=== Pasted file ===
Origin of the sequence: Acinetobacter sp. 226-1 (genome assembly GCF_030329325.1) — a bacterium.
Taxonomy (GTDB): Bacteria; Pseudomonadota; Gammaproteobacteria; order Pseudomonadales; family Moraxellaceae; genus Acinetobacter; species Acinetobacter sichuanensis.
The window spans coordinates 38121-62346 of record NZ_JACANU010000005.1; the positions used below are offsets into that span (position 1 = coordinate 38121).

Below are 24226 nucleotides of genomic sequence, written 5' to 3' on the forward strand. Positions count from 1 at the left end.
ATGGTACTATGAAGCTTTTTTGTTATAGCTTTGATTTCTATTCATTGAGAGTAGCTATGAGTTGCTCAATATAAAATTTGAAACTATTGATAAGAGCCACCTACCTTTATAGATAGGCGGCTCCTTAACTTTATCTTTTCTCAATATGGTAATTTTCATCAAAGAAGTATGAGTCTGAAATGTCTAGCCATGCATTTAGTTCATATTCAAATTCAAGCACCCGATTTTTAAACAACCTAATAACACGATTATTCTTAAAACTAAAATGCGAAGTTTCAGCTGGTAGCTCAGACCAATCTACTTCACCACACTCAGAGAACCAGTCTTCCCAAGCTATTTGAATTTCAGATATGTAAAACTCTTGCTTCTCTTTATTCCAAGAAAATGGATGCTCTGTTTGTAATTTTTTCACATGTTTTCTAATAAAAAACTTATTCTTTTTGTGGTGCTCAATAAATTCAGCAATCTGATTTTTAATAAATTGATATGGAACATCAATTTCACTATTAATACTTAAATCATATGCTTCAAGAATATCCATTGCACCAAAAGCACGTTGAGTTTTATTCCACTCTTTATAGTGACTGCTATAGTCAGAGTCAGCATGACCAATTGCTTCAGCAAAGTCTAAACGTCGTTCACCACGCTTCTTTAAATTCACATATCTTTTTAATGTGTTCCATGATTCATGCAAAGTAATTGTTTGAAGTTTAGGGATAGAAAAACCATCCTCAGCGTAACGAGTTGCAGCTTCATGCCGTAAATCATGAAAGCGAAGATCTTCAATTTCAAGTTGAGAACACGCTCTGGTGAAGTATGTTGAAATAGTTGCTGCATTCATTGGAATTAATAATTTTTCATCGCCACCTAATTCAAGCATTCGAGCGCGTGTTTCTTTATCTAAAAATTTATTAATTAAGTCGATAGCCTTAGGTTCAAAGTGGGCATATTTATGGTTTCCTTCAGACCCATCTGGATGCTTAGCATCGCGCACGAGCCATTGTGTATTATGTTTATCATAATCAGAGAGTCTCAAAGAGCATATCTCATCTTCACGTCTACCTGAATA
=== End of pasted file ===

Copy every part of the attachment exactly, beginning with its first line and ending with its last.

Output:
Origin of the sequence: Acinetobacter sp. 226-1 (genome assembly GCF_030329325.1) — a bacterium.
Taxonomy (GTDB): Bacteria; Pseudomonadota; Gammaproteobacteria; order Pseudomonadales; family Moraxellaceae; genus Acinetobacter; species Acinetobacter sichuanensis.
The window spans coordinates 38121-62346 of record NZ_JACANU010000005.1; the positions used below are offsets into that span (position 1 = coordinate 38121).

Below are 24226 nucleotides of genomic sequence, written 5' to 3' on the forward strand. Positions count from 1 at the left end.
ATGGTACTATGAAGCTTTTTTGTTATAGCTTTGATTTCTATTCATTGAGAGTAGCTATGAGTTGCTCAATATAAAATTTGAAACTATTGATAAGAGCCACCTACCTTTATAGATAGGCGGCTCCTTAACTTTATCTTTTCTCAATATGGTAATTTTCATCAAAGAAGTATGAGTCTGAAATGTCTAGCCATGCATTTAGTTCATATTCAAATTCAAGCACCCGATTTTTAAACAACCTAATAACACGATTATTCTTAAAACTAAAATGCGAAGTTTCAGCTGGTAGCTCAGACCAATCTACTTCACCACACTCAGAGAACCAGTCTTCCCAAGCTATTTGAATTTCAGATATGTAAAACTCTTGCTTCTCTTTATTCCAAGAAAATGGATGCTCTGTTTGTAATTTTTTCACATGTTTTCTAATAAAAAACTTATTCTTTTTGTGGTGCTCAATAAATTCAGCAATCTGATTTTTAATAAATTGATATGGAACATCAATTTCACTATTAATACTTAAATCATATGCTTCAAGAATATCCATTGCACCAAAAGCACGTTGAGTTTTATTCCACTCTTTATAGTGACTGCTATAGTCAGAGTCAGCATGACCAATTGCTTCAGCAAAGTCTAAACGTCGTTCACCACGCTTCTTTAAATTCACATATCTTTTTAATGTGTTCCATGATTCATGCAAAGTAATTGTTTGAAGTTTAGGGATAGAAAAACCATCCTCAGCGTAACGAGTTGCAGCTTCATGCCGTAAATCATGAAAGCGAAGATCTTCAATTTCAAGTTGAGAACACGCTCTGGTGAAGTATGTTGAAATAGTTGCTGCATTCATTGGAATTAATAATTTTTCATCGCCACCTAATTCAAGCATTCGAGCGCGTGTTTCTTTATCTAAAAATTTATTAATTAAGTCGATAGCCTTAGGTTCAAAGTGGGCATATTTATGGTTTCCTTCAGACCCATCTGGATGCTTAGCATCGCGCACGAGCCATTGTGTATTATGTTTATCATAATCAGAGAGTCTCAAAGAGCATATCTCATCTTCACGTCTACCTGAATA